Biden Hails Stimulus Bill at Chicago Window Plant
By Kari Lydersen
CHICAGO -- Almost five months after Chicago's Republic Windows and Doors factory closed abruptly just weeks before Christmas, leaving about 260 people unemployed, those workers are preparing to start jobs again in what Vice President Biden today said was a prime example of the economic stimulus at work.
After the factory closed Dec. 5, the union workers refused to leave the plant until they were paid $1.75 million owed them in severance and accrued vacation pay. After a six-day factory occupation that was lauded by politicians, including then-President Elect Barack Obama and Gov. Rod Blagojevich, Bank of America and JPMorgan Chase lent the company the money to pay the workers.
Kevin Surace, the CEO of a California company called Serious Materials that makes energy efficient windows and ecologically friendly drywall, read about the struggle and offered to reopen the plant in hopes of taking advantage of weatherization funds in the American Recovery and Reinvestment Act (ARRA) then being hammered out. He bought the equipment and negotiated a contract with the union, the United Electrical, Radio and Machine Workers of America (UE), promising to respect previous seniority and pay rates.
On Monday, Biden visited the plant and called the $8 billion weatherization and energy efficiency component of the ARRA "the immediate biggest bang for the buck." The program, administered through the Department of Energy, includes $5 billion for the Weatherization Assistance Program and $3 billion for the State Energy Program.
"It has the advantage of creating jobs, jobs rights here in America," said Biden, who was joined by Sens. Dick Durbin and Roland Burris, Chicago Mayor Richard M. Daley and a variety of state politicians. "Good jobs, union jobs, jobs people can raise a middle class family on. This in a nutshell is what the Recovery and Reinvestment Act is about," Biden said.
Production has not actually started at the factory, though during Biden's visit workers wearing union ball caps and Serious Materials T-shirts ran one assembly line turning out small windows. Surace said he has hired "a handful" of workers to do maintenance on the machines and hopes to hire everyone back within a year.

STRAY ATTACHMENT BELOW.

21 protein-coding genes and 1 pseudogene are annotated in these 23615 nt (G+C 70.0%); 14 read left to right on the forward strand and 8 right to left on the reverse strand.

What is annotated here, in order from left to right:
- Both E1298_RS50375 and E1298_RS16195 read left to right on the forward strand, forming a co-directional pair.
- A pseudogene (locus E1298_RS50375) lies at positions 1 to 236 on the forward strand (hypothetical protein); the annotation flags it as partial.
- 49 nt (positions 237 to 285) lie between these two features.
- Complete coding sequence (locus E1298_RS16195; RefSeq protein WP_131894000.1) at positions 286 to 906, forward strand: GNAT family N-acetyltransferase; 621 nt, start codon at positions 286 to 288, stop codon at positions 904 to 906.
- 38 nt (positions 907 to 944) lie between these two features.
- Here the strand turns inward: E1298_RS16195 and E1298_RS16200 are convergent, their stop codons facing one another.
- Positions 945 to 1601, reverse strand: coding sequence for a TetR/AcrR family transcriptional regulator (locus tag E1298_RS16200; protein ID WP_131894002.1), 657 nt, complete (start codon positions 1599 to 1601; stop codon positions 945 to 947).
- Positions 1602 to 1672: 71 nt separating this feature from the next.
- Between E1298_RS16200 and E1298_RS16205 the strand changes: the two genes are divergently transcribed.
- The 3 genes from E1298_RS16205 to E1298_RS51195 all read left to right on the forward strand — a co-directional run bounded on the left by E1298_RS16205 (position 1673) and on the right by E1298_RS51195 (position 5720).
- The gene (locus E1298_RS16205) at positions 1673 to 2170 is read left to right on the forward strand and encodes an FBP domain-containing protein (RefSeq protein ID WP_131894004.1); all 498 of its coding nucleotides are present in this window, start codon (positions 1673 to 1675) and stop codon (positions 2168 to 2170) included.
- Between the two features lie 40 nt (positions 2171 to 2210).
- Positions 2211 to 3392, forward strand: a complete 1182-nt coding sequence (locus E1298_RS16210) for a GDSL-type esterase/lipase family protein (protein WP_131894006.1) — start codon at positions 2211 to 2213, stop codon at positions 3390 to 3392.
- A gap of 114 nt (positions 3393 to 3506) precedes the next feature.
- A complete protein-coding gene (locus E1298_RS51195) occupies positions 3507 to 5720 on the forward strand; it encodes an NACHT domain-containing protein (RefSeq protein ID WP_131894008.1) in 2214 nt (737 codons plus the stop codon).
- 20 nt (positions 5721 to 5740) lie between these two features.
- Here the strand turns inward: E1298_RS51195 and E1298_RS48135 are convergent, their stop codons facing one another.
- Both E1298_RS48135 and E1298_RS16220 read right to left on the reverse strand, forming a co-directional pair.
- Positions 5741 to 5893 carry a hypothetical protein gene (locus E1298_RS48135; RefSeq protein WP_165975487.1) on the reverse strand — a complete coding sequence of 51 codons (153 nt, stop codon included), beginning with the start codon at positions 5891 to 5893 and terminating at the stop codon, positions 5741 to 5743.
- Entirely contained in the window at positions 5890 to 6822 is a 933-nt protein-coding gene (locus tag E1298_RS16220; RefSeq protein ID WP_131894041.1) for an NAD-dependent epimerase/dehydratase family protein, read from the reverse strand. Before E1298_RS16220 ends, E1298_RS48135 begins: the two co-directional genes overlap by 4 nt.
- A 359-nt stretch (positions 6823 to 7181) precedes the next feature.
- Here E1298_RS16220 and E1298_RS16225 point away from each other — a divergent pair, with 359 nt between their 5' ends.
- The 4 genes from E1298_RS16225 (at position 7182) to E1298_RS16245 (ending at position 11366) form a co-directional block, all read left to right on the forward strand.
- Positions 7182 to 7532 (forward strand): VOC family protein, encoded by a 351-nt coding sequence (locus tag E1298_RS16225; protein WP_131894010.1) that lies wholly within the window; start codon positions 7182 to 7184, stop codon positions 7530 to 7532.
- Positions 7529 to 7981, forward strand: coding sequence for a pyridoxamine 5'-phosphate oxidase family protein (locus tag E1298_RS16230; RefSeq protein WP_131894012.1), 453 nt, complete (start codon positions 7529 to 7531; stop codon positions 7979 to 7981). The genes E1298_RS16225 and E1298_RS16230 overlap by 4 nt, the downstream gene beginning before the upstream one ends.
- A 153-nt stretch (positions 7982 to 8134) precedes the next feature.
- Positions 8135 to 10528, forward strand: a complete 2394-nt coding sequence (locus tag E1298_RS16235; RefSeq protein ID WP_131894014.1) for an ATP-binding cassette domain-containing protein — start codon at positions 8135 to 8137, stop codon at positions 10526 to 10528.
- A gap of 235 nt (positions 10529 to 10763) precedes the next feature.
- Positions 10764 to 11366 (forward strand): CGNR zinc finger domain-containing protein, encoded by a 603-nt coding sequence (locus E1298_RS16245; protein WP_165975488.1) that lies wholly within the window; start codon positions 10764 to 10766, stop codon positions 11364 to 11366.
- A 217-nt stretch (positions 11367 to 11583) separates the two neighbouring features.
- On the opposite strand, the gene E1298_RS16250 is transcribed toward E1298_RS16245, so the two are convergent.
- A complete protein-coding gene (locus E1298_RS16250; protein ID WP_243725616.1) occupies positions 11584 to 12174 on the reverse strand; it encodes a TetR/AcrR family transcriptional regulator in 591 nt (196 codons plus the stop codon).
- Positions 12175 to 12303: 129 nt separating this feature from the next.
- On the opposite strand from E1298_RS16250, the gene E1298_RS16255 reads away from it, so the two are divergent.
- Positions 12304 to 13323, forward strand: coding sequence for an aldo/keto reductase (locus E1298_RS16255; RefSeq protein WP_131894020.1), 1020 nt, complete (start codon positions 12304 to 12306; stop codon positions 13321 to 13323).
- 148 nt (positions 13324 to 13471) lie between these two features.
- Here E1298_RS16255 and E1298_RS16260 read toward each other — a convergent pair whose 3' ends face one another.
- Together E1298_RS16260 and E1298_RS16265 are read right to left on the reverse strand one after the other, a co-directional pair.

The union had originally hoped to raise money to reopen and run the factory as a worker-owned cooperative, but were glad to see Serious Materials step in, according to UE Local 1110 president Armando Robles and other members.
"We would have liked to run the factory ourselves, but things don't really work that way in this country," said Vicente Rangel, 35, who worked at the factory for 15 years. Since the factory closing he looked for work with little luck and took classes in computer skills. "There are not too many jobs out there," he said. "I'm a little bit surprised and glad to be back here. The workers stayed united and we were able to do this."
In March, Serious Materials also reopened a Pittsburgh area window factory. Surace said he expects the ARRA to create vastly increased demand for their windows, from government buildings and homeowners. He said he is working with city officials in Chicago, Philadelphia, New York and Pittsburgh to design requests for stimulus dollars for replacing windows in government buildings."We hope other people look at the Recovery Act and have the confidence to begin buying plants," said Surace. "We happen to have had the right technology, the cash, the ability to do it at the right time. We hope there will be hundreds of companies out there doing it."
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